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Scott Ostler

Remembering Babe Herman

December 01, 1987|Scott Ostler

It's probably a few decades too late to set the record straight, but Babe Herman, the daffiest Dodger, wasn't daffy at all.

Babe died last Friday. He was 84 years old. The newspaper obits recalled his legendary exploits. The time at Ebbets Field a fly ball bounced off Babe's head and over the fence for a ground-rule double. The time he doubled into a double play.

"Daffiest of the Dodgers," one obituary headline read.

Babe never took issue with the sportswriters who etched the semi-fiction into stone with their typewriters.

"They had to make a living, too," the Babe would say with a shrug. He could take a joke, even if it was on him, even if all the joking relegated the greatest Dodger hitter of all time to the novelty bin of baseball history.

I talked to Babe three years ago, at his home in Glendale, a few months before a stroke knocked him down. He patiently explained some of the more bizarre incidents of his colorful career.

That fly ball never bounced off his head. It bounced off the head of teammate Al Tyson, who replaced Babe a few innings earlier. The official scorer failed to notice the substitution. True, a fly ball lost in the sun once bounced off Babe's shoulder, but as he explained at the time, "Shoulders don't count."

He did double into a double play, but only because a teammate fell asleep between second and third and got passed by a hustling Babe.

The cigar story is absolutely true. Babe was chomping on the cigar. Called to the phone, he stuffed the cigar into the breast pocket of his suit. After hanging up, he fished out the stogie and, without a match, puffed it back to life. Seems there was a spark smoldering in the ash of the seemingly-dead cigar.

But that's not so much daffiness as a simple case of a man knowing his cigar.

The funny stories almost make you forget that the Babe turned himself into an outstanding outfielder for the Dodgers, and that he could hit a baseball.

Rogers Hornsby said Herman hit the ball harder than anyone. Al Lopez once said, "Babe swung a bat with more ease and grace than any man I ever saw."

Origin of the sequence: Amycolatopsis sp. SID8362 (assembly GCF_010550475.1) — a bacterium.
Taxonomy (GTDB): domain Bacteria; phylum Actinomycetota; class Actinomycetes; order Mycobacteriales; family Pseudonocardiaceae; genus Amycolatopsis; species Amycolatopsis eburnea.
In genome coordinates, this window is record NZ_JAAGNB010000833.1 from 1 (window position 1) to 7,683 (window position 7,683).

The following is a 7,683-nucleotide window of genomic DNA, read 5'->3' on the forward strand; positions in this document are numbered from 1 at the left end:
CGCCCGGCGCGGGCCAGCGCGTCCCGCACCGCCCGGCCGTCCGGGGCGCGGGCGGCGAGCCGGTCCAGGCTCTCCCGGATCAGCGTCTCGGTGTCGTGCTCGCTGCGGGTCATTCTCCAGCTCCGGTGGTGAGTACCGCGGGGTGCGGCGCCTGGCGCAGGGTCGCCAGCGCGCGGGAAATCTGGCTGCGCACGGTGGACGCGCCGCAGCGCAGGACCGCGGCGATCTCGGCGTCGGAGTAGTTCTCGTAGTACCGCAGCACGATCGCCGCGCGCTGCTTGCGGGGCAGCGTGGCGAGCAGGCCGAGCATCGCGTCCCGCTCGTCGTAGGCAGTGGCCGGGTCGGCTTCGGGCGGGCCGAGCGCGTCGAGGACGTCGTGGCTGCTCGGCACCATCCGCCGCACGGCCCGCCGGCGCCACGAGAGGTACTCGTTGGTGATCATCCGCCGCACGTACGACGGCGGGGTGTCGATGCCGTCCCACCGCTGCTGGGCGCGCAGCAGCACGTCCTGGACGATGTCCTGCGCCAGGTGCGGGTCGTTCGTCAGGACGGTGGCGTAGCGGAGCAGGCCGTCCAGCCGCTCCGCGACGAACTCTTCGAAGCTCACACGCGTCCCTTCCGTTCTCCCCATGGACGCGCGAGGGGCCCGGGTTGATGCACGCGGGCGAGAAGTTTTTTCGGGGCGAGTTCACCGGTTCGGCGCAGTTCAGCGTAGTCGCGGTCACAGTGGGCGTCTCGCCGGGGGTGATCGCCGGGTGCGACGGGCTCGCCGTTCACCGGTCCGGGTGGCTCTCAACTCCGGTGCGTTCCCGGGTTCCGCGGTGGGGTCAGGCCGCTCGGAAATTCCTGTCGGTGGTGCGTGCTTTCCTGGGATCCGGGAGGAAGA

He was tall, 6-4, and a rangy player, but unlike the other Babe, Herman's swing wasn't an awesome power sweep. It was a rapier-like slash. Ty Cobb taught Herman to aim for the pitcher's forehead and let the hits fall where they may. One season, 1930, 241 of them fell.

"People think Herman was a stupid clown when he was at the height of his career," Charlie Dressen once said. "I know different, because I played with him and also managed him. Let me tell you, Herman was a good outfielder. He could hit and throw. He was nobody's fool."

Babe did have a bit of the hotdog in him, however.

This was Herman coming to bat, as described by sportswriter Ned Cronin: "He takes his time, swinging his bats and loosening up his long, powerful arms. With what must be maddening unconcern for the opposing pitcher, Babe slowly selects a war club and then kneels down and carefully scoops a hole so he can get a toehold in the batter's box."

This, remember, was a time when pitchers didn't much cotton to hotdog batters, especially those who hit .393. Fortunately, Babe had himself some nifty reflexes. He told me that relief pitcher Charlie Root would frequently try to stick the ball in Babe's ear.

"You know those felt buttons (at the top of each baseball cap)?" Babe asked. "He knocked five of 'em off my cap. And he was my best friend."

I got the impression Babe didn't lose a lot of sleep worrying about his image. He had fond baseball memories, but he was busy getting on with his life. Friends had launched a campaign to get Herman elected to the Baseball Hall of Fame, but that wasn't his passion.

His passions were his golf game--he shot a 67 at age 66--his flowers and his wife, Ann.

He raised orchids, world-famous varieties, in the back yard of the house he lived in the last 56 years. One of his cross-breeds, Babe's Baby, was a pure red orchid that once sprouted 46 blooms on one plant. To Babe, that statistic was at least as significant as the 35 homers he struck in '30.

Babe and Ann married when he was 20 and she was 18. They brought up four children and recently celebrated their 64th anniversary. The day I hung around their home, I got the distinct impression it was a very nice, very lively 64 years.

"Life's been good to us," Babe told me.

The end was not pleasant. The stroke in '84 left him with impaired speech and other problems. The Dodgers invited him to throw out the first ball at the season opener last year. Babe went into his den and picked up one of his old souvenir baseballs. It dropped from his big hand. He shook his head, and Ann phoned the Dodgers and politely declined their offer.

"His legs gave out," Ann said Monday. "He fell a lot. He used a walker, then a wheelchair. Now he's free."

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